In an era where people work multiple jobs to make ends meet, slaving on a nine-to-five job for meagre pay doesn’t quite cut it. This is what many companies – particularly in retail and other frontline industries – have learned in the wake of the Great Resignation. As frontline workers left in droves, employers were left frantically trying to retain their loyal employees and to fill up the vacancies.
Businesses found out the hard way that frontline employees are more than willing to leave stressful jobs for a better life. Given their importance and the great demand for people in their line of work, frontline workers now have greater choice than ever before.
Who are the frontline workers?
We define frontline workers as employees who provide an essential service. They absolutely need to remain in the workplace to keep the business or facility running. Such employees include health workers like doctors and nurses and service sector employees such as those who work in retail, warehouses, hospitality and customer service businesses.
The importance of frontline employees
Frontline workers not only keep the lights on – literally and figuratively – for their respective companies; they are also key members of society that support their community in times of dire need. During the pandemic, they are the people risking contact with the dreaded coronavirus to continue serving their community and keep the economy running.
Furthermore, they serve as the lifeline of businesses in the midst of COVID-19’s rampage. Not all businesses can afford a 100% work-from-home setup. Some industries cannot survive without at least a skeleton crew on board – the retail, hospitality, and customer service industries especially come to mind.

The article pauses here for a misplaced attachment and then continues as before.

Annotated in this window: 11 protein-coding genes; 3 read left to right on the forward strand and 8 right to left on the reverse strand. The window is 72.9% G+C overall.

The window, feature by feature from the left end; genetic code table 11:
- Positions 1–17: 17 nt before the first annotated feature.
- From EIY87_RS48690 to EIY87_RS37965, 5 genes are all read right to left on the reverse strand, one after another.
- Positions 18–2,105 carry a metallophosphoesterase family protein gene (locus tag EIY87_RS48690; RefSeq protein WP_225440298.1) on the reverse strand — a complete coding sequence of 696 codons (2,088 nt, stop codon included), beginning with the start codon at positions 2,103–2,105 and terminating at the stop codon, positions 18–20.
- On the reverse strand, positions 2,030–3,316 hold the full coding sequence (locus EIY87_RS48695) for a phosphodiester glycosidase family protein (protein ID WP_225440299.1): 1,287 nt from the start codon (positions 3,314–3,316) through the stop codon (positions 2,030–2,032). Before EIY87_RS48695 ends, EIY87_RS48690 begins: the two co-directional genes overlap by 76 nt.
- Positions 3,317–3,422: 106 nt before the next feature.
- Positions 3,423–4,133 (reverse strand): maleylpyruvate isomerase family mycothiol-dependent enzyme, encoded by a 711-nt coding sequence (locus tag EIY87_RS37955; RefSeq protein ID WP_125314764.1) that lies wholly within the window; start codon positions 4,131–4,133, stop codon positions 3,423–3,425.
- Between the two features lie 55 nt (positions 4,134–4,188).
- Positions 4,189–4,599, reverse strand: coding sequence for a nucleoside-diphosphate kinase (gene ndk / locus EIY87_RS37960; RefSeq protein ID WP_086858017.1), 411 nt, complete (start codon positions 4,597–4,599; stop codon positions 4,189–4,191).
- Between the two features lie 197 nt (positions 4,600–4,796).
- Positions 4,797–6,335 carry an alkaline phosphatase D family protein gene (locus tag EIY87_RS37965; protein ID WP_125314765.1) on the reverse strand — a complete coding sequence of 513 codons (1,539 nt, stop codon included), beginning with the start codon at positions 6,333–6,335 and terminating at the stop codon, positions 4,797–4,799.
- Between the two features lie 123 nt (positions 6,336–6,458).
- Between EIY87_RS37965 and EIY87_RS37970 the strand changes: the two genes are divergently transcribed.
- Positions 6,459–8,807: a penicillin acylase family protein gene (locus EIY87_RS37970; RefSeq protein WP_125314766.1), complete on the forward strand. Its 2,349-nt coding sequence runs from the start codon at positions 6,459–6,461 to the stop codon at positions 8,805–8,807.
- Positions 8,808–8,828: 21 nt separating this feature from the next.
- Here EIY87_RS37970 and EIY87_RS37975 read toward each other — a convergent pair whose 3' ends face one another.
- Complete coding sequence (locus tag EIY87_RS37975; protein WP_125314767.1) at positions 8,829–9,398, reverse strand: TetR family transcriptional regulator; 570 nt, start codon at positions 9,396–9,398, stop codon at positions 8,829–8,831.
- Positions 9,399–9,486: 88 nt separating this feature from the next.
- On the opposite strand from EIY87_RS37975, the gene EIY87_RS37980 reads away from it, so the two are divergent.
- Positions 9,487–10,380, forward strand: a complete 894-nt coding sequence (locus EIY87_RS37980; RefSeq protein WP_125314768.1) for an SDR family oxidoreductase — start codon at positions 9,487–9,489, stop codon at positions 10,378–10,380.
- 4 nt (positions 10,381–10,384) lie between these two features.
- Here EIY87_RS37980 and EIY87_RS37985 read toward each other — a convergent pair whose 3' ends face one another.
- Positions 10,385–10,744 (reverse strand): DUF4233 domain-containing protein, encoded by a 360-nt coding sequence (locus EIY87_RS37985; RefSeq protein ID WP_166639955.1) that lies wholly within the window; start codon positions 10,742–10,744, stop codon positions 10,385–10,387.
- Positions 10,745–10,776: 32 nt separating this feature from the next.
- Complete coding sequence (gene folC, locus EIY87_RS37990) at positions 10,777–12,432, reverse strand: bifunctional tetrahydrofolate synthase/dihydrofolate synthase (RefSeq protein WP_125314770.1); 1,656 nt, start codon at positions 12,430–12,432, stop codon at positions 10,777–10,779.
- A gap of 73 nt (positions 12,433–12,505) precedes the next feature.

Why it’s now a frontline worker market
The Great Resignation left many vacancies in frontline employee positions. Frontline jobs are notoriously hard and typically have low pay, especially in sectors outside of healthcare. While job seekers used to stand in long lines for jobs like those in retail and hospitality, the opposite is now true. Employers and recruiters are working their hardest to fill in the gaps in their organisations, particularly those in the frontline positions.
This reversal empowered frontline employees. They are now in the position to negotiate with prospective employers and have little to lose when they turn down unattractive offers. As predicted by Karin Kimbrough, LinkedIn’s chief economist, frontline workers will be able to make harder bargains in their favour, and their position is potentially backed by positive economic developments in 2022.
The current situation also encouraged employers to do more than simply create job postings and wait for interested applicants. Amazon, for instance, started offering a $1,000 signing bonus to get new employees on board last year and is expected to triple that amount.
Arguably, frontline employees have more power over recruiters and employers than at any point in history. This is something that they should take advantage of to encourage reforms in the employment process and employer-employee relationships. Employers should also take time to reflect on this shift and implement innovative ways to attract workers and retain their loyal employees.